• mess-up by lightning:outputField is DOM-output as display:block; and inline-block; done by Salesforce. I need display:inline because I need to decorate stuff in the same cell by red-yellow-green indicators without having the lightning:outputField taking 100% width (as a result of display:block). I hacked it away by wrapping lightning:outputField and applying CSS selectively. Works fine for now, but is unsafe. Slowness caused by lots of lightning:recordViewForm is crazy but even that I accept for now. Each field pops up after each other, slowly without blocking the UI. looks even nice somehow – Uwe Heim Oct 12 '17 at 20:12

What I came eventually up with it a wrapper component around lightning:recordViewForm and lightning:outputField which looks like that (look at currency and date-formats - they will adapt strictly to the locale of the salesforce-user ignoring any browser or OS locales)

enter image description here

As you see, the it can be combined with anything in any cell. Full flexibility, rendered inline.

The compo is markup-only, no controller, no helper needed:

<aura:component >
    <aura:attribute name="id"                           type="String"                   default="" />
    <aura:attribute name="object"                       type="String"                   default="" />
    <aura:attribute name="field"                        type="String"                   default="" />
    <aura:attribute name="wrap"                         type="Boolean"                  default="true" />
        .elfLCXLightningOutputField .elfForceInline *               { display: inline !important; color: inherit; font-size:inherit; }
        .elfLCXLightningOutputField .elfForceWrap *                 { white-space: normal !important; }
    <span class="elfLCXLightningOutputField">
        <span class="{! 'elfForceInline ' + (v.wrap?' elfForceWrap ':'') }">
            <lightning:recordViewForm recordId="{!v.id}" objectApiName="{!v.object}">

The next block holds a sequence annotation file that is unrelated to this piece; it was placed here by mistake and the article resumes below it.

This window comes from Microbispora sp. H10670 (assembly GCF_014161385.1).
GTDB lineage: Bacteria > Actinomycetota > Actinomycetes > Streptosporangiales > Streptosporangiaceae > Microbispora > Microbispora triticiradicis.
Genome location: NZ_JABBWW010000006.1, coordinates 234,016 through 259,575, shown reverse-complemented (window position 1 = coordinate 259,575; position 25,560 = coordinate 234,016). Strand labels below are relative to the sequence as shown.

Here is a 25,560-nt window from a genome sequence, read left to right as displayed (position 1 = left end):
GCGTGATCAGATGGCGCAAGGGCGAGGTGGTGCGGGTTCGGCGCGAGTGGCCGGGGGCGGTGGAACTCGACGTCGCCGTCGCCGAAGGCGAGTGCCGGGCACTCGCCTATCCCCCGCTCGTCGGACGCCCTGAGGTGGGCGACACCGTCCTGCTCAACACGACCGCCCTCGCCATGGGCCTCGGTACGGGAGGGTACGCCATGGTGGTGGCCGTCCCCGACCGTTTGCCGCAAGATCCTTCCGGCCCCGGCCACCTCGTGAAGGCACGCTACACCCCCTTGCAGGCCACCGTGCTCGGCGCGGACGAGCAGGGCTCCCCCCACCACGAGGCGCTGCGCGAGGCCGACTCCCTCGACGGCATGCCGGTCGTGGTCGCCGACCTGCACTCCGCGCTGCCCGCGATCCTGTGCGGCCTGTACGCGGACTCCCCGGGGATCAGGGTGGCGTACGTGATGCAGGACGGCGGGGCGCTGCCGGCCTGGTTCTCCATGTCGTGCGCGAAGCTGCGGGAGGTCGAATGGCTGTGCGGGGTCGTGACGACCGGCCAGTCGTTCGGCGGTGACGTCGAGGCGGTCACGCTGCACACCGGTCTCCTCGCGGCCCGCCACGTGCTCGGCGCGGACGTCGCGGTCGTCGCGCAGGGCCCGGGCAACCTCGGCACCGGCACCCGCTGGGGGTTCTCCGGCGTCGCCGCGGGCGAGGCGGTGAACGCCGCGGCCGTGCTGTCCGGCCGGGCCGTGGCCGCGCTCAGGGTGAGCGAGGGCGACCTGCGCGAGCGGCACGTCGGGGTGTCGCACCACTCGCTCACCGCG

<lightning:outputField fieldName="{!v.field}" variant="label-hidden" />

Used like that

    <aura:iteration items="{! v.Opportunities }" var="item">
        <tr class="elfItemRow" 
            <td data-label="" class="elfAlignRight">
                <c:elfLCXLightningOutputField id="{!item.Id}" object="Opportunity" field="CloseDate" />                             
                <span class="elfCloseStatusIndicator" title="{! item.___elfCloseStatus }">&nbsp;</span>
            <td data-label="" class="elfAlignRight">
                <c:elfLCXLightningOutputField id="{!item.Id}" object="Opportunity" field="CreatedDate" />
            <td data-label="" class="elfAlignRight">
                <c:elfLCXLightningOutputField id="{!item.Id}" object="Opportunity" field="Amount" wrap="false"/>

What I notice is that due to the massive use of lightning:recordViewForm lots of async request are ongoing. lightning:recordViewForm and lightning:outputField seem to query their own data. They do not use what I have loaded already in the iterator. The effect is strange but at this stage for me acceptable: it loads the table quickly with all these fields black. Then like an animation each single field pops out asynchronously. It's not blocking the UI.

I expect that this is very inefficient and would love to get a more mass-data-capable inputField from Salesforce - but having the same features like lightning:outputField


Another thing I have noticed is that subsequential settings of the v.Opportunities attribute is causing Javascript exceptions - but ALL the compos do update correctly. As a workaround I wrapped the cmp.set() with a try/catch to suspend the error.